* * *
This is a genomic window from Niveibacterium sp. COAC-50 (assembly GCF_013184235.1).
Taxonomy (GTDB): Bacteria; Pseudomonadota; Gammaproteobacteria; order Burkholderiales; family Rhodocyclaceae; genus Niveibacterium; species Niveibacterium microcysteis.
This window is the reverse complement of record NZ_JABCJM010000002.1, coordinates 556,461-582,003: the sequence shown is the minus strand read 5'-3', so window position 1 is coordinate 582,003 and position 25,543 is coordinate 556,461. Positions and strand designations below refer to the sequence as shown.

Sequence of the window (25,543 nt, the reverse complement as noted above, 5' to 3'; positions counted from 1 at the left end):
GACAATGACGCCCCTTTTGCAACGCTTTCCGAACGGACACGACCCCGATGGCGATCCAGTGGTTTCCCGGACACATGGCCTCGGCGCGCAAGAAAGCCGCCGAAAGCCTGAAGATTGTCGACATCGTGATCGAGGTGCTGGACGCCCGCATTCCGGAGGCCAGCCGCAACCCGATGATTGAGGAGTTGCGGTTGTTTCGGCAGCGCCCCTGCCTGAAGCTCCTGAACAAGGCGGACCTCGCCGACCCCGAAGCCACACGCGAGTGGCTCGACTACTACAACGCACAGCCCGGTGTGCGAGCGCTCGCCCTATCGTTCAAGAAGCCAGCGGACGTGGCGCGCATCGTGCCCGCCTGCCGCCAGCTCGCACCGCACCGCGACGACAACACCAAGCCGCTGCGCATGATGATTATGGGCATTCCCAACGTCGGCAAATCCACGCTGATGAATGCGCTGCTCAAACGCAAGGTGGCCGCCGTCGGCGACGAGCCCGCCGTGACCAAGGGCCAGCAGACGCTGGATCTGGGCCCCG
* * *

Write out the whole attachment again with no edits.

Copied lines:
This is a genomic window from Niveibacterium sp. COAC-50 (assembly GCF_013184235.1).
Taxonomy (GTDB): Bacteria; Pseudomonadota; Gammaproteobacteria; order Burkholderiales; family Rhodocyclaceae; genus Niveibacterium; species Niveibacterium microcysteis.
This window is the reverse complement of record NZ_JABCJM010000002.1, coordinates 556,461-582,003: the sequence shown is the minus strand read 5'-3', so window position 1 is coordinate 582,003 and position 25,543 is coordinate 556,461. Positions and strand designations below refer to the sequence as shown.

Sequence of the window (25,543 nt, the reverse complement as noted above, 5' to 3'; positions counted from 1 at the left end):
GACAATGACGCCCCTTTTGCAACGCTTTCCGAACGGACACGACCCCGATGGCGATCCAGTGGTTTCCCGGACACATGGCCTCGGCGCGCAAGAAAGCCGCCGAAAGCCTGAAGATTGTCGACATCGTGATCGAGGTGCTGGACGCCCGCATTCCGGAGGCCAGCCGCAACCCGATGATTGAGGAGTTGCGGTTGTTTCGGCAGCGCCCCTGCCTGAAGCTCCTGAACAAGGCGGACCTCGCCGACCCCGAAGCCACACGCGAGTGGCTCGACTACTACAACGCACAGCCCGGTGTGCGAGCGCTCGCCCTATCGTTCAAGAAGCCAGCGGACGTGGCGCGCATCGTGCCCGCCTGCCGCCAGCTCGCACCGCACCGCGACGACAACACCAAGCCGCTGCGCATGATGATTATGGGCATTCCCAACGTCGGCAAATCCACGCTGATGAATGCGCTGCTCAAACGCAAGGTGGCCGCCGTCGGCGACGAGCCCGCCGTGACCAAGGGCCAGCAGACGCTGGATCTGGGCCCCG